Background and Objectives: Because foot reflexology is commonly associated with other interventions, its benefits are difficult to establish. In addition, systematic reviews have been carried out many years ago, analyzing unspecific parameters and with controversial results. Thus, the objectives of this study were: to analyze the results of randomized controlled trials with a control group in painful conditions, using foot reflexology as a single intervention; describe the proposed application and methodological quality of the studies (PEDro scale).
Contents: The PEDro, Pubmed, Scielo and LILACS data bases were consulted, searching for clinical trials with the following keywords and Boolean index: Foot Reflexology AND pain; reflexology foot massage AND pain (English, Portuguese and Spanish). These keywords should have been present in the title or summary of the article for inclusion, directing to pain and moving away from other variables. 95 studies were found, 17 were selected and most of the results were favorable. The usual application varies from 2-30 minutes of stimulation on each foot, varying between massaging in general or using the somatotopic map stimulating the solar plexus, pain correspondence zone and accessory points related to the diagnosis. In short, the studies showed moderate to good methodological quality according to the PEDro scale.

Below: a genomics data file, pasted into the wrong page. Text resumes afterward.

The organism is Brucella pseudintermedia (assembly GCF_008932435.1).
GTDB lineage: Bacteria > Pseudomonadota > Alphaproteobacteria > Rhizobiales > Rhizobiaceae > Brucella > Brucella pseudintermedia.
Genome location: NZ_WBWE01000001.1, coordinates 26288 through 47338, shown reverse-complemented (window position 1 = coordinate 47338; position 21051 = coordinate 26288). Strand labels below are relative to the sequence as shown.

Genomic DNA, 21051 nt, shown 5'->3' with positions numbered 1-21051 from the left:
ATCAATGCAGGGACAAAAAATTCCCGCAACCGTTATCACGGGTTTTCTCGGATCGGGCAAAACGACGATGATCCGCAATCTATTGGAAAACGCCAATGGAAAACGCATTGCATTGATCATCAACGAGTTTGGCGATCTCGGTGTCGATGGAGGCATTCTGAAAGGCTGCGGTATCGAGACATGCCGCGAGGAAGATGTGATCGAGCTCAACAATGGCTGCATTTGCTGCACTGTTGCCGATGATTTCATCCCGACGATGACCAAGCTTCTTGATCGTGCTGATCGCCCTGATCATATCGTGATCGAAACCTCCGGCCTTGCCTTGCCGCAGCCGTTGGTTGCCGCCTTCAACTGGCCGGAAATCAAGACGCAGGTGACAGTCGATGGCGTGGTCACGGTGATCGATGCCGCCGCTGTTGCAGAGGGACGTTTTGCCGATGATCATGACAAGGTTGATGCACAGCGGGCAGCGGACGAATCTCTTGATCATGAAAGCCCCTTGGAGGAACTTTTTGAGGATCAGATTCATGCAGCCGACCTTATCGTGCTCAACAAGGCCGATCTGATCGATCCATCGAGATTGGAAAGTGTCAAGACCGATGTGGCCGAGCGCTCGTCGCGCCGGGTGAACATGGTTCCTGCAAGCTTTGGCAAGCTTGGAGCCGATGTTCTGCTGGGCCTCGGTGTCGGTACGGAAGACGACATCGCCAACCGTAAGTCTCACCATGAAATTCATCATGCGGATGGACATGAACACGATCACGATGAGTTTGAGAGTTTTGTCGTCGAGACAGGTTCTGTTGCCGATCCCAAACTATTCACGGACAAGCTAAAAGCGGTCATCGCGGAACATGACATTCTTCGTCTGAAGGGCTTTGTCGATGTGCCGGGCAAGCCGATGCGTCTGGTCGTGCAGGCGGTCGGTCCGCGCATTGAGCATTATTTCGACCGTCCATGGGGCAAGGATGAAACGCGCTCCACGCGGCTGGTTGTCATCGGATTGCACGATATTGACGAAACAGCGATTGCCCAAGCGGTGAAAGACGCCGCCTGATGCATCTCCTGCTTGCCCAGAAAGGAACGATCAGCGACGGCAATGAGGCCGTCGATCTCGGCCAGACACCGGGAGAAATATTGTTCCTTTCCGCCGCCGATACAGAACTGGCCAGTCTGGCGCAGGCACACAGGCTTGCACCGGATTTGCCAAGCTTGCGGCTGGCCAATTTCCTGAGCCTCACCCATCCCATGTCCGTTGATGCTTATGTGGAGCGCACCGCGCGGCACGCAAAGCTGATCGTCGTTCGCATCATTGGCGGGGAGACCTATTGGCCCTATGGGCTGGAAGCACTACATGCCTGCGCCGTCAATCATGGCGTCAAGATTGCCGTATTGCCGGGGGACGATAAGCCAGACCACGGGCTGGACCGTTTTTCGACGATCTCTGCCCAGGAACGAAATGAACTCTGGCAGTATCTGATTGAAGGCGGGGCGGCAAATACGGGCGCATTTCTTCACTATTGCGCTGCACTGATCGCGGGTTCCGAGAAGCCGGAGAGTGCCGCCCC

Conclusion: Foot reflexology has shown promise for pain relief as an isolated therapy in neuromusculoskeletal cases in hospital and outpatient settings. The hope is that studies of excellent methodological quality can support this statement in the near future.
Keywords: Musculoskeletal manipulations, Pain, Physical therapy modalities